Wednesday Oct 13 2010
Candidates wooing anti-incumbent Tea Party fervor
By: Jon Brines, Placer Herald Correspondent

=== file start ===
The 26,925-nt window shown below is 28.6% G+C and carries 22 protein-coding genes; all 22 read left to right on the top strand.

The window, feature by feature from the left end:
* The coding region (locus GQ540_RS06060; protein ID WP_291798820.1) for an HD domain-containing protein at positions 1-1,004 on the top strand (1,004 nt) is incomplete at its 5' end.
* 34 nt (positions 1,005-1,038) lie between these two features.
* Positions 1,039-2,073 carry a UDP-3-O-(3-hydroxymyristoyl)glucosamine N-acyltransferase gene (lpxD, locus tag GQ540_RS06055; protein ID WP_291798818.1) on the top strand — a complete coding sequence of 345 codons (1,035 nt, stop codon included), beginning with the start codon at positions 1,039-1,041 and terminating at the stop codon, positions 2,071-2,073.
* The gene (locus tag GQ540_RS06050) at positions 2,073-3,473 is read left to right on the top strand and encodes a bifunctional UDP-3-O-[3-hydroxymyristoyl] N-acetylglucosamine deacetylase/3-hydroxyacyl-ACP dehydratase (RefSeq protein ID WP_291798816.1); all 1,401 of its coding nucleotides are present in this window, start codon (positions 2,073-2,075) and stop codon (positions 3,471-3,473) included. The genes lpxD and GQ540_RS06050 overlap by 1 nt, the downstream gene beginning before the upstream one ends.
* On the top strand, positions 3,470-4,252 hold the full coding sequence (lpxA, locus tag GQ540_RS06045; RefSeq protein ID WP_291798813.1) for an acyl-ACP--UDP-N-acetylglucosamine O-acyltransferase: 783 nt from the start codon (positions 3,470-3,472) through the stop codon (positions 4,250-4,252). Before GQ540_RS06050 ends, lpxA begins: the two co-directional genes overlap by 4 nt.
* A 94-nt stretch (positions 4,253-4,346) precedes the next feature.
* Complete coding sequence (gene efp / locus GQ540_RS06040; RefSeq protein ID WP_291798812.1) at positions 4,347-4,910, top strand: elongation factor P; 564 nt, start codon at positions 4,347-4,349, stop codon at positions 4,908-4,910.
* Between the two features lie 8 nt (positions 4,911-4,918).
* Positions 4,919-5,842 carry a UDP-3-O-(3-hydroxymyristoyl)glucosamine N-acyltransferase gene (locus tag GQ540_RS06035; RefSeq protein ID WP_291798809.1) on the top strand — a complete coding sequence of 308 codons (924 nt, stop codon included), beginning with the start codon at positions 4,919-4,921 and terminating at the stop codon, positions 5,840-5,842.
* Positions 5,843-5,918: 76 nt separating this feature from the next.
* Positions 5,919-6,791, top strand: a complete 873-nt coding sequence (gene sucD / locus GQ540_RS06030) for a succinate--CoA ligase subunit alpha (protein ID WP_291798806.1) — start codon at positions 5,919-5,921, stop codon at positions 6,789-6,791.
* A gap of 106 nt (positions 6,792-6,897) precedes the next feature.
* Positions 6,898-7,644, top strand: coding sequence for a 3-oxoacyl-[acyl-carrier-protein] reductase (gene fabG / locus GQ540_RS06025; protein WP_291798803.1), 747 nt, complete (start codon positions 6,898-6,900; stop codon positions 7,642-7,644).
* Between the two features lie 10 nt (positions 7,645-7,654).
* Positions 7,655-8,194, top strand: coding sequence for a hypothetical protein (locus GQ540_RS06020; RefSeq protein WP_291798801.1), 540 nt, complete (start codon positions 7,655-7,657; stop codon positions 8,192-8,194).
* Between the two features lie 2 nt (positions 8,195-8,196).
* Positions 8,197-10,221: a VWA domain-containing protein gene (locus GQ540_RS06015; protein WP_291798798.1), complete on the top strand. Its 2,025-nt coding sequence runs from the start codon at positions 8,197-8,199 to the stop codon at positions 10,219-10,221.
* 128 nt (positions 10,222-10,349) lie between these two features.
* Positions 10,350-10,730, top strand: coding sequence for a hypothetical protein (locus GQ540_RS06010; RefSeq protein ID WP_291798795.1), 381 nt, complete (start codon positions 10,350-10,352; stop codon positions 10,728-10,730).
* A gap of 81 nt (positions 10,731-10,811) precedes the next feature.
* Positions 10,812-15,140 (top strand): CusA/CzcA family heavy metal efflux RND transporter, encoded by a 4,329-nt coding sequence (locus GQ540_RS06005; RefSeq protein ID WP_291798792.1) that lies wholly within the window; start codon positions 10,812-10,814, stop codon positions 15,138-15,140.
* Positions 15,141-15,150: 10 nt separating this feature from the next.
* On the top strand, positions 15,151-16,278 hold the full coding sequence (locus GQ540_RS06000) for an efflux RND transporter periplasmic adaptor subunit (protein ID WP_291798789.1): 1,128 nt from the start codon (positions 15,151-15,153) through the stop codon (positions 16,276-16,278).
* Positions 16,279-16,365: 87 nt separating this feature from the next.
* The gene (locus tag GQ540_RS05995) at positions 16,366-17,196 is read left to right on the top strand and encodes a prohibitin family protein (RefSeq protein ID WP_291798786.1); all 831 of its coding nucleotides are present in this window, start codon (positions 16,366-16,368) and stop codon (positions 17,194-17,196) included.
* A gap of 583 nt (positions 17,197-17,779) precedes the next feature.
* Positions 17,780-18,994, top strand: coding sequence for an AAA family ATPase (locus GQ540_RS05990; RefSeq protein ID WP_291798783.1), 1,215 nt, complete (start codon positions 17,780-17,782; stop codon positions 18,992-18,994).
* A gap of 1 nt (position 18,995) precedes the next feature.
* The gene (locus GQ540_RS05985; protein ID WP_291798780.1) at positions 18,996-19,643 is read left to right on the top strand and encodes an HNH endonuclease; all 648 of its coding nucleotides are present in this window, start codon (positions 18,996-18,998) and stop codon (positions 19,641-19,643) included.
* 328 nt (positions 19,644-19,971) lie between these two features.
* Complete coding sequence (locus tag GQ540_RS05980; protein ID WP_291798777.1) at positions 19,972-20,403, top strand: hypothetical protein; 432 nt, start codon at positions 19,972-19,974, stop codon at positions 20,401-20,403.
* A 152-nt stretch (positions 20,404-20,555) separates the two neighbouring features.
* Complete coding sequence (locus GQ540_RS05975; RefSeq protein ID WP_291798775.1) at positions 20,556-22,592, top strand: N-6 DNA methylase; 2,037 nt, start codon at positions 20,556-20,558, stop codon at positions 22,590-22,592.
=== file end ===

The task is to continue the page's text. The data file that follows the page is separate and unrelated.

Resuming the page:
Candidates for the Rocklin City Council want local Tea Party votes. Eight candidates are running for one of two open seats. Teacher and small business owner Gary Lane was one of seven candidates for council who spoke at a Tea Party candidate forum last Wednesday night at Sunset Whitney Country Club. Candidates from Roseville and the state offices also participated. Lane thinks the popularity of the Tea Party movement will help grass-root candidates like himself. “It is good to get their vote,” Lane said. “In this particular election, I think the Tea Party is very anti-incumbent.” Lane said he’s never been to a city council meeting because “they’re boring,” but said he would be a part of the council because of his commitment to the community. Lane proposed term limits for city council members, salary caps for city workers and more intelligent growth plans for the city. Independent candidate Michael Murphy donned a red Tea Party baseball cap being sold at the forum for his speech to the group. Then, without naming names, he condemned candidates who sell out to special interests and said “beware of endorsements.” He said he doesn’t support a downtown plan because “the city doesn’t have the money, at least not in my lifetime,” Murphy said. Murphy vowed not to raise fees and taxes and decried Rocklin’s business licensing fees as “a tax.” Microelectronics Engineer Aman Singh Gahoonia jumped on the anti-incumbent message by pointing out at the forum that he does not accept endorsements and had “fresh ideas” when it came to a pay plan for the new city manager, creating jobs and his vision for downtown Rocklin. “We need to get an incentives plan (for new business),” Gahoonia told them. He proposed a two-year, gross receipt tax holiday for new businesses in Rocklin and he wants the city to hire a lobbyist to influence the state to relocate state offices to Rocklin. Gahoonia said he was against early retirement buyouts and exorbitant unused sick and vacation leave payouts for city workers and the city manager’s pay should be performance based at $125,000 plus a performance bonus of $25,000. During the forum, Rocklin Recreation Commissioner Diana Ruslin told voters she wants to stop tax increases, demand balanced budgets and spend wisely by increasing public safety staffing, and maintain parks and recreation programs. “We need to reach out to every business considering expansion or relocation and remove any obstacles they face,” Ruslin said. Ruslin listed the positions she holds in various nonprofit educational organizations and endorsements. “In the last two years I’ve attended nearly every city council meeting,” Ruslin said. “I have committed my time to understand the problems facing the city.” She said she would work with the other council members to advance her ideas. Ruslin impressed Tea Party supporter and undecided voter Linda Chappelear with her commitment, but was discouraged by her connection to the status quo. “She is endorsed by three of the council members who are already there,” Chappelear said. “Which makes me think, another good ol’ boy. That kind of scares me.” However, Chappelear was turned off by what she called a “negative attack” from small business man Janda, directed at Ruslin, who called her an establishment candidate. “Mr. Klang (prior to the forum) has described me as part of the establishment,” Janda said. “He’s the only one in town that believes that. Before I entered the race, the establishment had selected their candidate – Diana Ruslin.” Ruslin disagreed with Janda’s statement. “I am not the ‘establishment candidate,’ but I am established in the community,” Ruslin said. “I have a long, successful record of community service. I feel my established record and commitment makes me the most viable candidate for the Rocklin City Council.” Janda listed his 13 years experience as a businessman and said he was a lifelong California Republican and volunteers with his children’s school, sports teams and his church. Janda rallied against the city’s double dipping program and blamed the need to rehire retired annuitants as a lack of succession planning. “It’s time a fresh approach and a business person’s perspective on the council,” Janda said. He said the council needs to change its fees to support and grow business, avoid tax increases and support public safety. For undecided voter Kevin Rhoades, Janda’s attack on Ruslin seemed to work for Janda as he said he was discouraged to vote for her. Rhoades said he also liked Business Development Manager Klang’s views on fiscal responsibility and calling out the city on recent financial controversies. “Our city council has made some very poor decisions,” Klang told the voters. “People who have heard about the pension spiking and the $100,000 part-time salaries have told me that the city council has become arrogant and has a disregard for the voters.” Klang compared Rocklin to the city of Bell that recently had its mayor, city manager and city council members arrested and indicted for corruption associated with their own city salaries. Klang said his experience supporting F-16 programs at the Pentagon and his tenure as a Rocklin Unified School Board member shows he can safeguard taxpayers’ money. “Let’s not forget the city council spent a million dollars on the fake granite along I-80 and Rocklin Road,” Klang said. Klang said he doesn’t accept endorsements and challenged voters to figure out who the establishment candidates are and not vote for them. Right now, the only incumbent in the race is Scott Yuill who is currently serving as the mayor, a largely ceremonial appointed position on the council. Yuill played up the significant accomplishments of the city during his four years on the council while trying to distance himself from the pack by saying he wasn’t popular, in fact “an outsider” when he started on the city council, which he called “the old guard as it’s referred to,” Yuill said. “I voted against the cable franchise fee increase, voted against the crash tax,” Yuill said. “I had nothing to do with the fake rocks – that was well before I was on the council.” Yuill pointed out that some city employees work out of modular buildings and said the city has “no waste here.” Yuill promoted his credentials as a small business owner who employs workers in Rocklin and is committed to the city’s success. Yuill addressed the financial controversies over city manager compensation, city worker pensions, leave cash-outs. “I completely understand,” Yuill said. “Fixing it is going to take some time.” He wants pension reform, supports public safety and to grow business. He reminded voters that cities like Lincoln are hurting, while Rocklin has cash reserves in a bad economy. Chappelear and Rhoades said now that they have met the candidates, they’ll go do research on them. Candidate Mike Rose did not attend the forum. The election is Nov 2.